Background Health care reform goals involve more cost-effective methods of delivering health care. The cost-effectiveness of axillary ultrasound-guided core needle biopsy (AUS-CNB) was compared with sentinel lymph node biopsy (SLNB) when evaluating the status of the axilla in operable invasive breast cancer. Study Design We performed an IRB-approved retrospective review of patients undergoing ultrasound of the axilla plus core needle biopsy at our institution from 2007 to 2012. An accuracy of technique and cost analysis (TreeAge Pro 2009) of AUS-CNB vs SLNB was conducted. Results The cohort of 95 patients was divided into 2 groups: clinically positive (CP) (32%) and negative (CN) (68%) axilla. In the CP group, 83% had a suspicious AUS, of which 90% were positive. In the CN group, AUS was suspicious in 70%, with a positive biopsy in 59%. The sensitivity and specificity of AUS-CNB were 90% (95% CI 84.8% to 98.8%) and 100% (95% CI 27% to 59.1%), respectively. Cost estimates comparing AUS-CNB with SLNB demonstrated a cost saving of $236,517 in the CP axilla and $248,490 in the CN axilla, for a total cost savings of $485,007. Conclusions Axillary ultrasound-guided core needle biopsy is a sensitive, diagnostic, surgeon-performed procedure. It is time-saving, cost-efficient, and less invasive, making it a viable option when evaluating the status of the axilla in invasive breast cancer or staging before neoadjuvant chemotherapy.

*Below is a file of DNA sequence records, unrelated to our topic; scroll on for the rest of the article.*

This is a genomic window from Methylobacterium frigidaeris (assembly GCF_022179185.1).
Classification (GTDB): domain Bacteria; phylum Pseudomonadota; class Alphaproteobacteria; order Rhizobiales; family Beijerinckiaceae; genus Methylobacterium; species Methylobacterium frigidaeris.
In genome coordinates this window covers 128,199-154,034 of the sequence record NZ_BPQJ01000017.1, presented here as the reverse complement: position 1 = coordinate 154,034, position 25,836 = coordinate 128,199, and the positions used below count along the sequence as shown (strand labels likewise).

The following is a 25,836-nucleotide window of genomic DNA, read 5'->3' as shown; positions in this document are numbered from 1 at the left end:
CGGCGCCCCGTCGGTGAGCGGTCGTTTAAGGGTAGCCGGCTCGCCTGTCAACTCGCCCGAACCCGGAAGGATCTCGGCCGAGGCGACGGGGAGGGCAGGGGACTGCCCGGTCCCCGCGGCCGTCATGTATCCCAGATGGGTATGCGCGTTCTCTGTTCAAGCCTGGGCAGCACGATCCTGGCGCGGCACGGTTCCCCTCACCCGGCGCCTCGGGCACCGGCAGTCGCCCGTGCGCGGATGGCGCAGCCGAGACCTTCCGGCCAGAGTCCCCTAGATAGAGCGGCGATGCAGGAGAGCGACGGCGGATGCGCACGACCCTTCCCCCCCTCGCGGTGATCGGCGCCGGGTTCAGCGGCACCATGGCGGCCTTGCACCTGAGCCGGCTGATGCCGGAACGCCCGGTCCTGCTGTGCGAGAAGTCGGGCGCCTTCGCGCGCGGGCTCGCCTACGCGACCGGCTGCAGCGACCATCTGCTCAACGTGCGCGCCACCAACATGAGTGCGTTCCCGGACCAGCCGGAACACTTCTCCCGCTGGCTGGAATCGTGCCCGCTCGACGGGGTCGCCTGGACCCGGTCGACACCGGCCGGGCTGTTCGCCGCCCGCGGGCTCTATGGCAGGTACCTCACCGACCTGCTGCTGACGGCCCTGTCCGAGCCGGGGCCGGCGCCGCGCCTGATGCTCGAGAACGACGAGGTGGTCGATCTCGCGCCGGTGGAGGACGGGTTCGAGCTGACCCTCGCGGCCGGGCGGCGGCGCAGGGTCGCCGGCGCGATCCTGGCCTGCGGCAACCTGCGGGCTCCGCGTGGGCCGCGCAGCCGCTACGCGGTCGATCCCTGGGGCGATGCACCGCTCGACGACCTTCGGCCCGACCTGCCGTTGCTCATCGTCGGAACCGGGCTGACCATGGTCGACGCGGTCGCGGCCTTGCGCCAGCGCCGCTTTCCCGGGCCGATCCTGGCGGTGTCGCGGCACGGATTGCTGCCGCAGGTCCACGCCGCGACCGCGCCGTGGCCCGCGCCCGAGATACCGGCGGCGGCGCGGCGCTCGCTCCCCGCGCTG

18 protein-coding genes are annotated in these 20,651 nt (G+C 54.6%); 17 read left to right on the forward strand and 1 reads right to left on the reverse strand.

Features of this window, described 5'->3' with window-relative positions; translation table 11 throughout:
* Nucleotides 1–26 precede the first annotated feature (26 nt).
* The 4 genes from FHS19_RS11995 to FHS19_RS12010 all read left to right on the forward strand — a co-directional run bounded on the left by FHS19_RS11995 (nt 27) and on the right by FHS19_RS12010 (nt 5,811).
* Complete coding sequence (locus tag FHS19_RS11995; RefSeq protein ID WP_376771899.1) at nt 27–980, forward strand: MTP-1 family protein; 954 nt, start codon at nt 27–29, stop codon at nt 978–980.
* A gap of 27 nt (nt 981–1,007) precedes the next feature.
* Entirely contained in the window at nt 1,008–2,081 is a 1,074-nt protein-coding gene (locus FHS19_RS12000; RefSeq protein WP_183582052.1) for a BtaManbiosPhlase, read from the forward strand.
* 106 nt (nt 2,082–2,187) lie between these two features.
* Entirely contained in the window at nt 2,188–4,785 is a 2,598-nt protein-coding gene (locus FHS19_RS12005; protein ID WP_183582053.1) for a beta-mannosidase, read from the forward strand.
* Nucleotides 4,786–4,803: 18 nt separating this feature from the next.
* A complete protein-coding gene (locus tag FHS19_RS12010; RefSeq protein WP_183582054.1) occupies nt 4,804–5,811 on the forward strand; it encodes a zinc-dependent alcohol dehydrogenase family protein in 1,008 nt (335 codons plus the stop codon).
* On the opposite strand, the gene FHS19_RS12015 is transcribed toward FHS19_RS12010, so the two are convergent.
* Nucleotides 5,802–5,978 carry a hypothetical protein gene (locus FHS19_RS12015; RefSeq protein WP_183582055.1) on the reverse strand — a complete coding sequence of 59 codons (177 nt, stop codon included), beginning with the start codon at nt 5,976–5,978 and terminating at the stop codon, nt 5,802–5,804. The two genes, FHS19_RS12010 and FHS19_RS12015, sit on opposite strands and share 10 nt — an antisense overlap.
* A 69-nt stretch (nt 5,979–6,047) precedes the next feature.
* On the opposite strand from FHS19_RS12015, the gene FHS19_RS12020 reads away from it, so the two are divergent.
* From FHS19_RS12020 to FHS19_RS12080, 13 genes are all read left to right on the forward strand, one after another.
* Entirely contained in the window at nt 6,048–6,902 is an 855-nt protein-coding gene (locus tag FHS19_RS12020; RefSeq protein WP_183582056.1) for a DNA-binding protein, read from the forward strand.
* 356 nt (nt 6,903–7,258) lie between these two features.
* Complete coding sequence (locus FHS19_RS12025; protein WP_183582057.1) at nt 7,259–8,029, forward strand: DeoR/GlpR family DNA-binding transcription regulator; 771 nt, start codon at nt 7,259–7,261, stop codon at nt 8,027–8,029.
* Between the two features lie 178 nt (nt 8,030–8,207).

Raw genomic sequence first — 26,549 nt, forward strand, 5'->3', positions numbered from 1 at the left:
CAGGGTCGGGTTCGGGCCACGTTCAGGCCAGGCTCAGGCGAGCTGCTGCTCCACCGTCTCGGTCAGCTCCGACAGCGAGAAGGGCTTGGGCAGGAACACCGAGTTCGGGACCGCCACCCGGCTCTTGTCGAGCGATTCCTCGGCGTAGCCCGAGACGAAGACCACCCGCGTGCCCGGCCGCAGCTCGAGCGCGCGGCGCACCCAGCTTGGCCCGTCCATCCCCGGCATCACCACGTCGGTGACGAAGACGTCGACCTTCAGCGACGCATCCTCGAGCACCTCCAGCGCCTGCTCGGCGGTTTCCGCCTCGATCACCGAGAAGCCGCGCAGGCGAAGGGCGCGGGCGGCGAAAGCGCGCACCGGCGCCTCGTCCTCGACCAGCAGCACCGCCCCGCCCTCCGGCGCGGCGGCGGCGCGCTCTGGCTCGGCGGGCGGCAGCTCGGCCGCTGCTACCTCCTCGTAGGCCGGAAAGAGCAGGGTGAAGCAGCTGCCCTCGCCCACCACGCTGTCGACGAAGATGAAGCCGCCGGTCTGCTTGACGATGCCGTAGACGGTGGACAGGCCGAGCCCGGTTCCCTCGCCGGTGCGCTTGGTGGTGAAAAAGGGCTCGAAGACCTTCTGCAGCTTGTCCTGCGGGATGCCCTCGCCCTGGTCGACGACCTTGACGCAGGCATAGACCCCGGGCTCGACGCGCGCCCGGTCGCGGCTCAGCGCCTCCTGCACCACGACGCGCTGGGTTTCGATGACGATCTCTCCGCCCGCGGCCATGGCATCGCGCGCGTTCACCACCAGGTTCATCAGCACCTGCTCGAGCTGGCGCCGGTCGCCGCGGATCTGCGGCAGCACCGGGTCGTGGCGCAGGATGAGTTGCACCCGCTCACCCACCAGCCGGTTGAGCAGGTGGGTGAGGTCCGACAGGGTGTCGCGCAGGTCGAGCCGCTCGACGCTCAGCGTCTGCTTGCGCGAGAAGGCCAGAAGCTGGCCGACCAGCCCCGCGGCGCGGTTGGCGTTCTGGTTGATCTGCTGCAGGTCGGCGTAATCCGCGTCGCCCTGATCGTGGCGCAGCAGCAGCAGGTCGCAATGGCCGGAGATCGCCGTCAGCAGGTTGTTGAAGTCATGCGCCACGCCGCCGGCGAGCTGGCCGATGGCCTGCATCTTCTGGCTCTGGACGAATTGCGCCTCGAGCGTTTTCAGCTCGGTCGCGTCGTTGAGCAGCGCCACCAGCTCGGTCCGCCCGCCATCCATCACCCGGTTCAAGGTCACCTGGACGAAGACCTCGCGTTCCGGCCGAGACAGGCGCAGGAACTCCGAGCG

ASJC Scopus subject areas